How Your Credit Usage and Score Influence Your Loan Qualification

A credit score, also referred to as a credit rating, is a numerical representation of an individual’s credit-worthiness, reflecting the credit-worthiness of that person. A credit score usually is based on detailed credit reports, usually sourced from several credit agencies. A credit score provides important information about a borrower’s borrowing habits and credit-reverage, and how those behaviors affect lenders and creditors. When someone applies for credit or for a loan, the lender will use a credit score to determine if the borrower is creditworthy and able to repay a loan, and if so, if a high credit score will help secure the funding.

There are three major credit score measurement systems: The FICO score system, the TRW ( Transaction Research Unit) credit scoring system, and the Equifax credit rating system. Each of these three systems measures different aspects of a borrower’s credit history. Lenders use all three systems to make their judgments about borrowers, including the amount they are willing to lend, the amount of risk they are willing to take, and the accuracy of that risk assessment. Because the credit reporting agencies publish their credit scores every six months, and because different types of accounts are scored differently, many consumers have questions about the meaning of their credit scores and about the various methods of gauging credit-worthiness. Here are some frequently asked questions about credit scores.

How do lenders determine my credit score? The FICO (the Fair Isaac & Company) credit scoring model is the most widely used by lenders nationwide. In this model, a borrower’s payment history and current debt load are considered as part of the factors that determine a borrower’s FICO score. Many people also refer to this type of scoring as a “hydro-systemic” approach to credit scoring, since it models the credit-worthiness of a consumer based upon information that is available in a number of different sources, including prior debts and level of available credit.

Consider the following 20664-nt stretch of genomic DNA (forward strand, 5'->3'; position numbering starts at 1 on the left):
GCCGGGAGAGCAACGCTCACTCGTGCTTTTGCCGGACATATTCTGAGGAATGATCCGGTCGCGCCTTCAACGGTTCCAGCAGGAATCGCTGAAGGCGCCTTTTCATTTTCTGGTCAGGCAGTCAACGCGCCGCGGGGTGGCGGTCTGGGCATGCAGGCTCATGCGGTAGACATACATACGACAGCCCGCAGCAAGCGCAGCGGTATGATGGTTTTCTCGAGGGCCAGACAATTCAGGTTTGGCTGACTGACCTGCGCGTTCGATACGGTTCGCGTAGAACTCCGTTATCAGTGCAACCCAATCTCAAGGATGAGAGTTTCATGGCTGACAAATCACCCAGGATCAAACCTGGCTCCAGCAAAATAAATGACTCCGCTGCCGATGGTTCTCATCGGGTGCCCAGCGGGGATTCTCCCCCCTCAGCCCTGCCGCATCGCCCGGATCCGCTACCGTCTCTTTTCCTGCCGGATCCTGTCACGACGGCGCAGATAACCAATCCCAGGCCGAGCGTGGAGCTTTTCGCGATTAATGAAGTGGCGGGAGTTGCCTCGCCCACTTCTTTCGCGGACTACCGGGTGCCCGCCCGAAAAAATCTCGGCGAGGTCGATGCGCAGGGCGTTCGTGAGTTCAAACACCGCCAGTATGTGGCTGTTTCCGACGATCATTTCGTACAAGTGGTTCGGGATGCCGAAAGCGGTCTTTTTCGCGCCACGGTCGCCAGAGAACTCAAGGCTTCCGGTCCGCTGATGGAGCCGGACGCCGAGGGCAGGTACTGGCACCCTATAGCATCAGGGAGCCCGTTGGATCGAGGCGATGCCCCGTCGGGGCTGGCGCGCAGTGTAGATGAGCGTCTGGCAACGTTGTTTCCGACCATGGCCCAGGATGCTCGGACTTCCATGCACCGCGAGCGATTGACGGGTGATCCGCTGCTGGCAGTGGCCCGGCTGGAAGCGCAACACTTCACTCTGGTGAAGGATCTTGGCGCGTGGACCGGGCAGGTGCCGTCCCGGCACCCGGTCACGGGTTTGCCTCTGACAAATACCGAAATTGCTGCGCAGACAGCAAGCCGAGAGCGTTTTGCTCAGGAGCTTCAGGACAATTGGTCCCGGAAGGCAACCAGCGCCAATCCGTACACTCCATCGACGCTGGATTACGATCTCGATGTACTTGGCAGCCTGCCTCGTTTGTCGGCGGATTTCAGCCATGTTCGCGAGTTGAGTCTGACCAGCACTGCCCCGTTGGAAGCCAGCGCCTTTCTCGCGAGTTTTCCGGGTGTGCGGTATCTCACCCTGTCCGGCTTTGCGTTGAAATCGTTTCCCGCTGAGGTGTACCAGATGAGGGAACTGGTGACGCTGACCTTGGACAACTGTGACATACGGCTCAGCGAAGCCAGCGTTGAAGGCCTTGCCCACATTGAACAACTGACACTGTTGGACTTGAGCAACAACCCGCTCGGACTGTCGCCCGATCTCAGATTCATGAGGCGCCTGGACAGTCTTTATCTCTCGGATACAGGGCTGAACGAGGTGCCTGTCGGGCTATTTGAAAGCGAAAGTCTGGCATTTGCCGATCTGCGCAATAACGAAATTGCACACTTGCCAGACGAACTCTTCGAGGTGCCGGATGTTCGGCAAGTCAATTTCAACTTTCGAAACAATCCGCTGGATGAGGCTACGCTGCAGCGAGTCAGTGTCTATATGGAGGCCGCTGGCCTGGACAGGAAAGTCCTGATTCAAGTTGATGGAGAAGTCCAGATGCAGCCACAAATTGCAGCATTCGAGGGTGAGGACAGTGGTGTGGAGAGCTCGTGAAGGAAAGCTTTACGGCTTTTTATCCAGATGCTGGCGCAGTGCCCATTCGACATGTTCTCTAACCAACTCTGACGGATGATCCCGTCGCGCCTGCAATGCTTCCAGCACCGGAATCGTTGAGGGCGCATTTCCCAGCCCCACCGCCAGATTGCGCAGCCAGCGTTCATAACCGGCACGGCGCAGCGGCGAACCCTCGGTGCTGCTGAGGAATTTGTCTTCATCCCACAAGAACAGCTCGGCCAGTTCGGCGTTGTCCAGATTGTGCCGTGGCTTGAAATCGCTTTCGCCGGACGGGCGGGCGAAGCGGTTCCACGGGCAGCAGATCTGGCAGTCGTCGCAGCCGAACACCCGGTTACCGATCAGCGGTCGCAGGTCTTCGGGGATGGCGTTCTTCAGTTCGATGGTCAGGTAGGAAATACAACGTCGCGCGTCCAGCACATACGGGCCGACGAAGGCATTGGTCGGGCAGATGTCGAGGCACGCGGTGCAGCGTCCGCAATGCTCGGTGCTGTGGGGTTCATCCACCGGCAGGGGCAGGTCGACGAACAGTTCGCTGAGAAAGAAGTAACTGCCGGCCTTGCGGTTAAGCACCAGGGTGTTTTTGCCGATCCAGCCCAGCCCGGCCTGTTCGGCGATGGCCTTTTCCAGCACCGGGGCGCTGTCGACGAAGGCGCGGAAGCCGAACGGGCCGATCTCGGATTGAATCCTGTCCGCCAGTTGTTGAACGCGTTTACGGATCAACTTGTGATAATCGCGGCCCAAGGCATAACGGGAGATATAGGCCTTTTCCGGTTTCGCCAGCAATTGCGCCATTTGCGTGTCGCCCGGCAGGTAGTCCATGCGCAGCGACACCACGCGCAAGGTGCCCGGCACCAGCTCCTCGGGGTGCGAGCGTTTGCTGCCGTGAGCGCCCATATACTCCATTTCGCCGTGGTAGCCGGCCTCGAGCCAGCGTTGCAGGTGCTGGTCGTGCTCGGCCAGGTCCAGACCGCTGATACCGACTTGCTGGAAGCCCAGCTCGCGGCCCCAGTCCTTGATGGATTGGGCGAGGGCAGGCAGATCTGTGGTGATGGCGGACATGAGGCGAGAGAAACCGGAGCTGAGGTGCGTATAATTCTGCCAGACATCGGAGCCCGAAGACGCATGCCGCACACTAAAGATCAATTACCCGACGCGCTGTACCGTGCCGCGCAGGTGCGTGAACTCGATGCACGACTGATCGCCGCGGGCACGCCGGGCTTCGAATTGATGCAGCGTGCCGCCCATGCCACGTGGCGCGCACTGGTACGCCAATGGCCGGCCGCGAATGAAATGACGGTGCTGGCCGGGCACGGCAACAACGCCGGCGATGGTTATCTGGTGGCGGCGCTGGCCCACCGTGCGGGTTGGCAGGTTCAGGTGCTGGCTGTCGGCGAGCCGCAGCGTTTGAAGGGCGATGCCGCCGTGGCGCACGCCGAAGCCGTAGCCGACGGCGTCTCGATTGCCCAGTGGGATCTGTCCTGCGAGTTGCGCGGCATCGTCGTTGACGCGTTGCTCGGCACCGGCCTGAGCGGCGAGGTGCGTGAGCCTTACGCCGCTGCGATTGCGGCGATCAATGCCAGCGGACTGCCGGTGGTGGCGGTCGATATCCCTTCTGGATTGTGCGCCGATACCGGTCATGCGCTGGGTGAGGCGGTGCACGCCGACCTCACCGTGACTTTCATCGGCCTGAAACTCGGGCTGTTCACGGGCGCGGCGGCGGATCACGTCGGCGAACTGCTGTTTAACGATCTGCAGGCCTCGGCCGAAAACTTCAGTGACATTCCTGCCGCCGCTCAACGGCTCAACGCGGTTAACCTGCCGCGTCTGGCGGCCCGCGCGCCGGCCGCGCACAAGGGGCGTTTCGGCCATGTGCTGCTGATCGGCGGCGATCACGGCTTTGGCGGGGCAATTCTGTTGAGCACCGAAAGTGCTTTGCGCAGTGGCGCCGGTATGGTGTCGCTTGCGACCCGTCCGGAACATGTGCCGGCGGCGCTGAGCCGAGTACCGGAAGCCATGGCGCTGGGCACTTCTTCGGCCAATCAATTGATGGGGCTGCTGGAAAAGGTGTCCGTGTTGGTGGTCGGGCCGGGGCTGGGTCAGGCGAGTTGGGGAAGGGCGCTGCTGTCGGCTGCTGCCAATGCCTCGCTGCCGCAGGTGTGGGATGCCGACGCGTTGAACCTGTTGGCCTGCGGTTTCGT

How are credit scoring models determined? The models are arrived at using a variety of different measurements. The most common is a geometric formula that factors in the number of credit accounts a borrower has, the length of those accounts, and the total amount of debt that is owed on those accounts. Other measurements may be utilized as well. Typically, however, the formula is developed using data from the credit reporting bureaus and is updated every six months for free. This gives anyone with an online banking account an idea of their score as it changes each time the bureau issues its updates.

How are these scores calculated? A good credit score will be somewhere between 620 and 850. However, these scores are not officially assigned; rather, they are “guessed” by the bureau. The best way to give yourself a better chance of qualifying for good rates is to raise your credit score slightly. There are many techniques for slightly adjusting your scores so you’ll have a better chance of qualifying.

What do creditors look at when evaluating your credit score and credit utilization rate? One of the first things that most creditors will look at is your credit limit. If you have a low credit limit, you’ll find it tougher to qualify for loans. Credit limits affect many loan qualification standards. However, your creditors won’t look at your credit limit if your credit score and utilization rate are high enough.